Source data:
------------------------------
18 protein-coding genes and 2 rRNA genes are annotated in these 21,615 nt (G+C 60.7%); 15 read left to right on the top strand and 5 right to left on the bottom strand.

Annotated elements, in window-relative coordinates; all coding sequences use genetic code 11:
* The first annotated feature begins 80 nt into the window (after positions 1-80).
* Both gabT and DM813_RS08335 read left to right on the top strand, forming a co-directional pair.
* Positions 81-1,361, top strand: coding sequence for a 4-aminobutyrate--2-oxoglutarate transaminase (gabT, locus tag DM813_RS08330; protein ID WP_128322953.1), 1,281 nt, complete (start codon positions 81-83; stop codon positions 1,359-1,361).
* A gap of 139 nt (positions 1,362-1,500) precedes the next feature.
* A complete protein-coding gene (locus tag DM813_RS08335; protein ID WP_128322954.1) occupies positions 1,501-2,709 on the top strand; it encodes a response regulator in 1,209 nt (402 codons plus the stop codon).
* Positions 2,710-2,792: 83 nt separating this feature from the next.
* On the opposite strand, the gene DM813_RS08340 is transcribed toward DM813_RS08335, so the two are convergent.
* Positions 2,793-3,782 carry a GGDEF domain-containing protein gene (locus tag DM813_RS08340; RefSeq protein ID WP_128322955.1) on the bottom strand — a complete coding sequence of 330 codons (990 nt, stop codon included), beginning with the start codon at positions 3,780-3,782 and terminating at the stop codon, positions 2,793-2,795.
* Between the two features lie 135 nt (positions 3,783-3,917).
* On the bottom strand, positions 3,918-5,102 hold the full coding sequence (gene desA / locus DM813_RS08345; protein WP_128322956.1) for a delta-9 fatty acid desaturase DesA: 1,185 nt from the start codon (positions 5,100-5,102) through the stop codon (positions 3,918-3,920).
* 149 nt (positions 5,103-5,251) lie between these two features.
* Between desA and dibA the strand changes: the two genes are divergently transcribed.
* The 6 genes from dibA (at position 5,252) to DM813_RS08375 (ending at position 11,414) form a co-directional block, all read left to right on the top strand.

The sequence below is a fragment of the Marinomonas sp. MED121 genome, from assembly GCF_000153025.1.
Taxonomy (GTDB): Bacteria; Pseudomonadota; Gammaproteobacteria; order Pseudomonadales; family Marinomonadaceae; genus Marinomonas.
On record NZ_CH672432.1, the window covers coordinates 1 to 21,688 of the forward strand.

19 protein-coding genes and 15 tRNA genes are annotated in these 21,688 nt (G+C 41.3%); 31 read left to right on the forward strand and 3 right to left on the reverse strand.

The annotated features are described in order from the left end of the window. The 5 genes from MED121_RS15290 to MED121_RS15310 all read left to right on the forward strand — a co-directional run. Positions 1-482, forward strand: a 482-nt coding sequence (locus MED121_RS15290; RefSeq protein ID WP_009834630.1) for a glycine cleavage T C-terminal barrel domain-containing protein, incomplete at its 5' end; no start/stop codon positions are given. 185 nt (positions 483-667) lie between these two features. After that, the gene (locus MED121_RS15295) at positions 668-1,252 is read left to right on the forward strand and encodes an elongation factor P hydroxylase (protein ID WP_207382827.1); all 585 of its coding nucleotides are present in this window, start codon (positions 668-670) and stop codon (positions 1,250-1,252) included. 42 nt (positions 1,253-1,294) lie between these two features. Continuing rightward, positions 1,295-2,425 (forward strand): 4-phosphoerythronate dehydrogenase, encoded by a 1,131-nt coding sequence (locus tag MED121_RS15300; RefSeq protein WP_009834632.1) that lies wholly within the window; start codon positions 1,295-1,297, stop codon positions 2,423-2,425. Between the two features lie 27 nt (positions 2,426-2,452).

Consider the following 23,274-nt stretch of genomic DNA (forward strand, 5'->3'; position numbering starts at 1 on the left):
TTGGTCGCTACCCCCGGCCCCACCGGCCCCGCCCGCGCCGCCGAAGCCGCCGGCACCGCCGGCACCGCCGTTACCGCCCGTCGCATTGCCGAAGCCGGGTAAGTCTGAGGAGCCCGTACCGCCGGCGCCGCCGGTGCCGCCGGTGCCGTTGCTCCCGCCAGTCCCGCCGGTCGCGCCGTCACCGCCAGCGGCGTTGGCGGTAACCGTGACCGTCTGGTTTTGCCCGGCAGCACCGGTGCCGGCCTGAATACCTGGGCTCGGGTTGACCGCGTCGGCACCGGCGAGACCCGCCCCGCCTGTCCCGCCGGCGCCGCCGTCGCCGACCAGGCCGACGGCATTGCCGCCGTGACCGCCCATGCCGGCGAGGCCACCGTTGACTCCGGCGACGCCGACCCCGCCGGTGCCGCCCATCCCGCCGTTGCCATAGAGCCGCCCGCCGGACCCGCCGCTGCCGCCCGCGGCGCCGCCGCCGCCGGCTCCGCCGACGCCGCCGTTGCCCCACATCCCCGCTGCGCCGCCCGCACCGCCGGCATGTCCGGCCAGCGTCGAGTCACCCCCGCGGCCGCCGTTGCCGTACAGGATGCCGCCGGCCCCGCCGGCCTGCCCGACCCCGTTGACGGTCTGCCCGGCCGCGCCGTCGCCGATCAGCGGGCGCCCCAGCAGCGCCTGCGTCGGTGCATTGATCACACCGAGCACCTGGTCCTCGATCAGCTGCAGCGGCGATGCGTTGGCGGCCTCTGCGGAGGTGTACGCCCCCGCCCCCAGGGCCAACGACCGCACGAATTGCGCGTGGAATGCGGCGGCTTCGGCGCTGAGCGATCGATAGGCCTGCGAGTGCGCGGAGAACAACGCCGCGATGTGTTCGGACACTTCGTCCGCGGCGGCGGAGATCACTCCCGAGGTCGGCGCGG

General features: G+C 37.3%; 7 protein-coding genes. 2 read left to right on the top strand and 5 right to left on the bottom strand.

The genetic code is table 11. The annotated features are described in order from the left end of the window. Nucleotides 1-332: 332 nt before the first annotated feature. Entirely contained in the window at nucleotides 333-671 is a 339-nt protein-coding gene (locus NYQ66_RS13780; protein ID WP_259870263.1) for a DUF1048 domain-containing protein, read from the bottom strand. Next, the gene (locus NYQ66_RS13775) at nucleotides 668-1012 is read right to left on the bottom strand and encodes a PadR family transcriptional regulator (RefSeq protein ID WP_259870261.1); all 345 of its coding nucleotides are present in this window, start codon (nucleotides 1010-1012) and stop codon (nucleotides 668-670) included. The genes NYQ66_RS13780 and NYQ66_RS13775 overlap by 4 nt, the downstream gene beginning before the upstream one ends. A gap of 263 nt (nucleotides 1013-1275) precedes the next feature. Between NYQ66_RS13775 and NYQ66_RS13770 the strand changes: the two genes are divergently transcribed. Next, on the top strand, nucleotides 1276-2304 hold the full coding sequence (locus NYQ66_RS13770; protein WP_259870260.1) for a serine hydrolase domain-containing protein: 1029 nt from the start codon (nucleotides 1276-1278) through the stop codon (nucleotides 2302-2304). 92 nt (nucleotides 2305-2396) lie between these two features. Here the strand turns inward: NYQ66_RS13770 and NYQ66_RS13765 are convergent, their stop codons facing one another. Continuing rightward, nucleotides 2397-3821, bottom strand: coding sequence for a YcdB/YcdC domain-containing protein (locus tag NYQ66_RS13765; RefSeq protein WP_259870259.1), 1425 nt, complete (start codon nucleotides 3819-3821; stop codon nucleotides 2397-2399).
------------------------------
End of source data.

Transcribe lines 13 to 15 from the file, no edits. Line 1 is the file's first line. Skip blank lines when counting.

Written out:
* 149 nt (positions 5,103-5,251) lie between these two features.
* Between desA and dibA the strand changes: the two genes are divergently transcribed.
* The 6 genes from dibA (at position 5,252) to DM813_RS08375 (ending at position 11,414) form a co-directional block, all read left to right on the top strand.